LIVE REPORT! Denver Mineral Shows 2019 - last updated 4 minutes ago. Click here to watch.
Log InRegister
Home PageAbout MindatThe Mindat ManualHistory of MindatCopyright StatusWho We AreContact UsAdvertise on Mindat
Donate to MindatCorporate SponsorshipSponsor a PageSponsored PagesMindat AdvertisersAdvertise on Mindat
Learning CenterWhat is a mineral?The most common minerals on earthInformation for EducatorsMindat ArticlesThe ElementsBooks & Magazines
Minerals by PropertiesMinerals by ChemistryAdvanced Locality SearchRandom MineralRandom LocalitySearch by minIDLocalities Near MeSearch ArticlesSearch GlossaryMore Search Options
Search For:
Mineral Name:
Locality Name:
The Mindat ManualAdd a New PhotoRate PhotosLocality Edit ReportCoordinate Completion ReportAdd Glossary Item
Mining CompaniesStatisticsUsersMineral MuseumsMineral Shows & EventsThe Mindat DirectoryDevice Settings
Photo SearchPhoto GalleriesNew Photos TodayNew Photos YesterdayMembers' Photo GalleriesPast Photo of the Day GalleryMineral Photography

Great Hill Pond Brook pegmatite, Cobalt, East Hampton (Chatham), Middlesex Co., Connecticut, USA

This page is currently not sponsored. Click here to sponsor this page.
Latitude & Longitude (WGS84): 41° 34' 15'' North , 72° 33' 34'' West
Latitude & Longitude (decimal): 41.57083,-72.55944

A granite pegmatite exposed at the waterfall on Great Hill Pond Brook about 350 meters downstream of the pond. Prospected before 1927 based on its first mention in the literature by Rice and Foye (1927):

The path which we follow up the valley is in places indistinct, and, when the brook is full, as is usual in the springtime, requires some wading. At the head of the valley, we find that the brook comes down in a cascade over a ledge of pegmatite. Our path has followed mostly the right bank of the brook (our left, as we face upstream). The ledge of pegmatite extends some distance to our right from the situation of the cascade. We see at once that considerable work has been done in quarrying pegmatite. The quarry, however, was soon abandoned. Very likely one reason for its abandonment was that the pegmatite there contains large quantities of black tourmaline and black mica; since the presence of dark, iron-holding minerals in large quantity diminishes the value of the rock for the purposes to which it is applied. We cross the brook (an easy task in late summer, but in spring and early summer it requires some wading), and ascend by a road or path a short distance to the right of the exposure of pegmatite. The large masses of black tourmaline are very conspicuous, and other somewhat interesting minerals may be seen. Near the top of the exposure of pegmatite, we find a path leading east, passing a couple of shanties which were used while the quarry was being worked and one of which is badly ruined.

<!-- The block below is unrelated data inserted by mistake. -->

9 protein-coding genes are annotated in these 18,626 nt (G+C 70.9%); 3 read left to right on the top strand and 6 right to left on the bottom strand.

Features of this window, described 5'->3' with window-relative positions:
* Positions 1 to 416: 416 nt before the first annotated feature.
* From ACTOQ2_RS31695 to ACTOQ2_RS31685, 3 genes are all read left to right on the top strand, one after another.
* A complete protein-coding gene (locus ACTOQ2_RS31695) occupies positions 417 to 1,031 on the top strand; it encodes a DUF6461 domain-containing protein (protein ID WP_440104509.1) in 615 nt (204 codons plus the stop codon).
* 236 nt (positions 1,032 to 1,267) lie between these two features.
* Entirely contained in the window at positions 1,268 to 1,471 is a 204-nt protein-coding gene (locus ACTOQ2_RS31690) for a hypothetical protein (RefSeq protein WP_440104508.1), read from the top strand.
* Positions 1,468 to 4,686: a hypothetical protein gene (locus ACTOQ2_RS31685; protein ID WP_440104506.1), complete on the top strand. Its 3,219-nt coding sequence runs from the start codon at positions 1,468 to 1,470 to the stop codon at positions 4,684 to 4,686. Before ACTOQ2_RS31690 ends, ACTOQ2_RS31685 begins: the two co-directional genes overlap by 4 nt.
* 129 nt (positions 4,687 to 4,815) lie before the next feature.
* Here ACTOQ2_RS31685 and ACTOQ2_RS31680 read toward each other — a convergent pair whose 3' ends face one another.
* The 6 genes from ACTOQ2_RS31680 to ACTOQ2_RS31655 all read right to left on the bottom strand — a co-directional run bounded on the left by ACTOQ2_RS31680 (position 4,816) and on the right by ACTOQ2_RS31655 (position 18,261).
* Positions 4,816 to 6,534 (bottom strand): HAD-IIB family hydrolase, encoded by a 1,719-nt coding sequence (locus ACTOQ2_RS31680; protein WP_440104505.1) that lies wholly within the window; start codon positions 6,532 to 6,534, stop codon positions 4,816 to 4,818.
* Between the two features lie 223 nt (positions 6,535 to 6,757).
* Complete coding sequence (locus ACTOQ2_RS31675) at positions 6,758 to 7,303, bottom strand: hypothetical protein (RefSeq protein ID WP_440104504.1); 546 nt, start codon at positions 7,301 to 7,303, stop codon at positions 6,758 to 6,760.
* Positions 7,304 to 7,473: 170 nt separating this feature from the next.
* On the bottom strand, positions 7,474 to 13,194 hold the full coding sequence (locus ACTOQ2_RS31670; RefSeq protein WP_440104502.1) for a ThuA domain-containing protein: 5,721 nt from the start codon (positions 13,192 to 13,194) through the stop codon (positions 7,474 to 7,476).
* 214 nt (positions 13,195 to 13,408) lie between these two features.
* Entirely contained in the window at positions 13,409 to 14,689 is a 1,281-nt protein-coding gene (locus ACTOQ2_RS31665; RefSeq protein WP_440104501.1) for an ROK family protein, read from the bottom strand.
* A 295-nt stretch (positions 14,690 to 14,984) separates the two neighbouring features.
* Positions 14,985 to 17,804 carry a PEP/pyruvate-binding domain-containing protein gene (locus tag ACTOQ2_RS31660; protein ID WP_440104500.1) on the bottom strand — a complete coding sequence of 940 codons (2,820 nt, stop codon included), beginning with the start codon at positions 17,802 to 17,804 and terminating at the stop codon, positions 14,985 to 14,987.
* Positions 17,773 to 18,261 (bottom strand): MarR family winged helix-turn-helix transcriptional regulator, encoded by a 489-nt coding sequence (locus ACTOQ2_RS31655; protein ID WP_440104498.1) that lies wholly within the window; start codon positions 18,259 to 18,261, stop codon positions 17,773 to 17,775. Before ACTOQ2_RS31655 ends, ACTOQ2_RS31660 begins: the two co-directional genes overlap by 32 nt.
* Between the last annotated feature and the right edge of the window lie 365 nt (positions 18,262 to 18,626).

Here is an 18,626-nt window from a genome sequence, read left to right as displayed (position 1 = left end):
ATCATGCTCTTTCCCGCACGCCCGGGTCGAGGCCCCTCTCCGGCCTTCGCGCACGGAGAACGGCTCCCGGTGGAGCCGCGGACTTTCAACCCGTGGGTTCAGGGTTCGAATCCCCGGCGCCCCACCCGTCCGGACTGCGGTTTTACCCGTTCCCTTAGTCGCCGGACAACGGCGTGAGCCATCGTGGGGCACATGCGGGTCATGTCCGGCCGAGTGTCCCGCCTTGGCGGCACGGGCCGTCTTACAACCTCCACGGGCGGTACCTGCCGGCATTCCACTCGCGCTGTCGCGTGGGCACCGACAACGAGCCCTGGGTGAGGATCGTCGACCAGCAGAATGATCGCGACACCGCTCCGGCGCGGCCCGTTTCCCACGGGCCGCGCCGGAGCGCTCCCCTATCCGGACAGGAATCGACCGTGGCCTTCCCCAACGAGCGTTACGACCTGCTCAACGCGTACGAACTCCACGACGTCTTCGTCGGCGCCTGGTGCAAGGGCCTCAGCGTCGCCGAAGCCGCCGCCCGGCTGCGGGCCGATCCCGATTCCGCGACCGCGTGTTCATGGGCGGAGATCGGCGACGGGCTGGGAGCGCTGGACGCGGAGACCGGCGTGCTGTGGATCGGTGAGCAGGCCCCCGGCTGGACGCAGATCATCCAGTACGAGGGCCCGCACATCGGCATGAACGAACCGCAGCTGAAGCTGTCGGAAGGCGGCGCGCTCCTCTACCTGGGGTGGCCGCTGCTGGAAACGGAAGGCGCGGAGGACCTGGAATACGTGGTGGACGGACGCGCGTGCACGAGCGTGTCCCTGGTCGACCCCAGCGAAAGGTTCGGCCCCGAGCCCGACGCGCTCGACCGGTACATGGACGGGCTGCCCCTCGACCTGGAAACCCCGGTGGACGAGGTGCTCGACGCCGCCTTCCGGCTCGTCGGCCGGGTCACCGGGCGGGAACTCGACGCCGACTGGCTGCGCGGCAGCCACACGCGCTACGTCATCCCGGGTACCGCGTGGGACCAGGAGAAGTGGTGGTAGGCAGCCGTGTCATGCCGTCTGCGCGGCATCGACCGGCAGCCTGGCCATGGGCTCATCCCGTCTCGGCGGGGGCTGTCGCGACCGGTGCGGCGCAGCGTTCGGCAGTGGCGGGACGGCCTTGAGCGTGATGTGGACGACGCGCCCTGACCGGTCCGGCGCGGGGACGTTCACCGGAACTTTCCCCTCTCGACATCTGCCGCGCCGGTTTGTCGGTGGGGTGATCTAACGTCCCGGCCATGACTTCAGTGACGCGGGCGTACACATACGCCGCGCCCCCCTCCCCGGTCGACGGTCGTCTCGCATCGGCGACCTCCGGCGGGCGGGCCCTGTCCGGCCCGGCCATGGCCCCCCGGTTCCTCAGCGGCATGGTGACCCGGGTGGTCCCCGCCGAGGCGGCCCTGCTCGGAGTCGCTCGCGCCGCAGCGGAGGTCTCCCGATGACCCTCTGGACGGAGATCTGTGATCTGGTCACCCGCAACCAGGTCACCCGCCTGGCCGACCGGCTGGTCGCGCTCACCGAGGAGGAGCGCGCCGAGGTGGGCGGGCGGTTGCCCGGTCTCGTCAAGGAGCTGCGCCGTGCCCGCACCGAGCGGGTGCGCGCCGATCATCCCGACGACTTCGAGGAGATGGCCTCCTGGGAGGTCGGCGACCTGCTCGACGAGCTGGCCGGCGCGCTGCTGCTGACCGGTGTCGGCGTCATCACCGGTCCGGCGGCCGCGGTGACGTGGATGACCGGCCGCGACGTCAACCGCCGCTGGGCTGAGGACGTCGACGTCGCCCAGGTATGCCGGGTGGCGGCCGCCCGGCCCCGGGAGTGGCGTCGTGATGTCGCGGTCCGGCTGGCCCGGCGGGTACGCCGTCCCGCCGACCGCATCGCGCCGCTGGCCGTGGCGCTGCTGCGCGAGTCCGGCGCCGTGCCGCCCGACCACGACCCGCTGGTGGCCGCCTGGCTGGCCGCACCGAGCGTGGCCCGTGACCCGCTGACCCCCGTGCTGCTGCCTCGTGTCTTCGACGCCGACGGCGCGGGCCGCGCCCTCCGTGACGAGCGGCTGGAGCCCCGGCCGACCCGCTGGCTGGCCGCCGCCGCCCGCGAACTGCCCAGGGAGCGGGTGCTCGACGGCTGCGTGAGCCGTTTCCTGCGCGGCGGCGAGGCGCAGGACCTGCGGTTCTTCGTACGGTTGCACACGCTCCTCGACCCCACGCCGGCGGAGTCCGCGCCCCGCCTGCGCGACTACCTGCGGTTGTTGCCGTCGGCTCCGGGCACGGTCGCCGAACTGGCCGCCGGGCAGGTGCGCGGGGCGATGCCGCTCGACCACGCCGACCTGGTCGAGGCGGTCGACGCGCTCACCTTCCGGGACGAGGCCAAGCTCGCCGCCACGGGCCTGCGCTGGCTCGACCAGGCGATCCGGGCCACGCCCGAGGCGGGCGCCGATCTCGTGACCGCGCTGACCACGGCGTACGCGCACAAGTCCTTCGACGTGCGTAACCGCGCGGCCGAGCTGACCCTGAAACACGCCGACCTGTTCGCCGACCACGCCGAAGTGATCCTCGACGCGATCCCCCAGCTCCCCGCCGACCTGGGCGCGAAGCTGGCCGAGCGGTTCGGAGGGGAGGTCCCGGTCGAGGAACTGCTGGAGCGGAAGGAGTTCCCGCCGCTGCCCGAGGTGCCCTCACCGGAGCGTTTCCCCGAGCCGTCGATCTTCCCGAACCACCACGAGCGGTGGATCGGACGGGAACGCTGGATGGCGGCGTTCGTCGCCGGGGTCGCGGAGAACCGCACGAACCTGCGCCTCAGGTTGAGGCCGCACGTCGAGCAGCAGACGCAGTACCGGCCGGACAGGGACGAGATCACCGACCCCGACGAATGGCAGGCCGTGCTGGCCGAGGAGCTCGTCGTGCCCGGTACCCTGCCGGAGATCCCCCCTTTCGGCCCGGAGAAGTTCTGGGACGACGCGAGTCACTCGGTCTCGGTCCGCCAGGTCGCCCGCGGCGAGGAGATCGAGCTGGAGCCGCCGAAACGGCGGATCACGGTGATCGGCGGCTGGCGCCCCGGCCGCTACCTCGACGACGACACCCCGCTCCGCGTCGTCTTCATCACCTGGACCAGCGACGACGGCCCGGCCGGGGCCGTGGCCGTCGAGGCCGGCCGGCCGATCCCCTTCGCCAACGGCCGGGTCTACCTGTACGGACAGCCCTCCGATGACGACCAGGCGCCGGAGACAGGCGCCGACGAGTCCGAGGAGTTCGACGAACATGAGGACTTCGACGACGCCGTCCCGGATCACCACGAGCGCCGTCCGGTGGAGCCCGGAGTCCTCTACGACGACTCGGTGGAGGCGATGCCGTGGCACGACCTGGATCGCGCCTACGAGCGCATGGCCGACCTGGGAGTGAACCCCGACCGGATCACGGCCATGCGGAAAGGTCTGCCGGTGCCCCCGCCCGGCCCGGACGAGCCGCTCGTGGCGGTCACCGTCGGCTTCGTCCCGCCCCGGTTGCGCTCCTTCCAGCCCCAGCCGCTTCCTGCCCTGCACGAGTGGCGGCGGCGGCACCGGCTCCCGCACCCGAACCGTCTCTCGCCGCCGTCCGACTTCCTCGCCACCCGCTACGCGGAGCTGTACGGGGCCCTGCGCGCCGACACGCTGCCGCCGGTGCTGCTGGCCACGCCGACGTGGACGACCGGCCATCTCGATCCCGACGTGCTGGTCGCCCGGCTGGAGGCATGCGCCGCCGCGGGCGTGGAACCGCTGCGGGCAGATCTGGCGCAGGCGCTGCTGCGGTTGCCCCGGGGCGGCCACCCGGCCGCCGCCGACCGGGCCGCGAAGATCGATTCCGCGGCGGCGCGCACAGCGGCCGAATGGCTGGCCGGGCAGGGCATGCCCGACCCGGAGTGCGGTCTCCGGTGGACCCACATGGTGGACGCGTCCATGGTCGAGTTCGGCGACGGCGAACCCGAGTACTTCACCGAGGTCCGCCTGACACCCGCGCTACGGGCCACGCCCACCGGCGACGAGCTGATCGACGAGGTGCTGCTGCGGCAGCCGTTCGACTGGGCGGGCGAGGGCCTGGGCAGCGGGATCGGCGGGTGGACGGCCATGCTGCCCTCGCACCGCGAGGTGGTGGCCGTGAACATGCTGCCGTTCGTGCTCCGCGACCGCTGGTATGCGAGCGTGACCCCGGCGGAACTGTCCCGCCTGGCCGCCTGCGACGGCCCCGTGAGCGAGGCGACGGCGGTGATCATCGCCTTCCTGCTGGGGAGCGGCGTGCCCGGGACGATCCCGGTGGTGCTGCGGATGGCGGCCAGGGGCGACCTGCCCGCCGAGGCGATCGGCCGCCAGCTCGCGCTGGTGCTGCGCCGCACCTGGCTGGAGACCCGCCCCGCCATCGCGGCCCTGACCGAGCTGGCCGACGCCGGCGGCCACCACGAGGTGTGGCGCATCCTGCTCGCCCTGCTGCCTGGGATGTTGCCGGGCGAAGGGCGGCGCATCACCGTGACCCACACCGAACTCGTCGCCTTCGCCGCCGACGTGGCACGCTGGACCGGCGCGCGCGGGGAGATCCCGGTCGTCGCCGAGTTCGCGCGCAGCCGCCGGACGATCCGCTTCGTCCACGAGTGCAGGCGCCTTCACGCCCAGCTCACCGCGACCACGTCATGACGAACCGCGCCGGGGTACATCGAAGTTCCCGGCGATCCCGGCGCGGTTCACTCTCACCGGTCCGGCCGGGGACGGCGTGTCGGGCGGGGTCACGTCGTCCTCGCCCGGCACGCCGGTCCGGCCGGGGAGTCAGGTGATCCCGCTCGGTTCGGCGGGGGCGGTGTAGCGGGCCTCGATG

Schooner (1958 and/or 1961) mentions well-formed black tourmaline and "spessartine" (likely almnadine-spessartine mix) from here. In 1961 he describes similar garnet from the Nathan Hall quarry on Clark Hill a mile or so to the NE Schooner later incorrectly calls the Nathan Hall Quarry the "Hale Quarry" in his unpublished central Connecticut mineralogy. This occurs in the text for "spessartine" localities right after he mentions garnet from the Great Hill Pond Brook falls pegmatite. This may have led to confusion by Hiller (1971) who marks this prospect on a map of the Cobalt area localities as "Nathan Hale [sic] Quarry". While it may just be an error by Hiller (the source he used for the name is not recorded), it is possible that Nathan Hall, who's family owned much land in the area in the 19th century, prospected this pegmatite as well, given that Foye in 1922 stated that the Nathan Hall Quarry was long abandoned. Nathan Hall had quarry properties in Haddam Neck also. However, so far the exact history of this little prospect is unknown.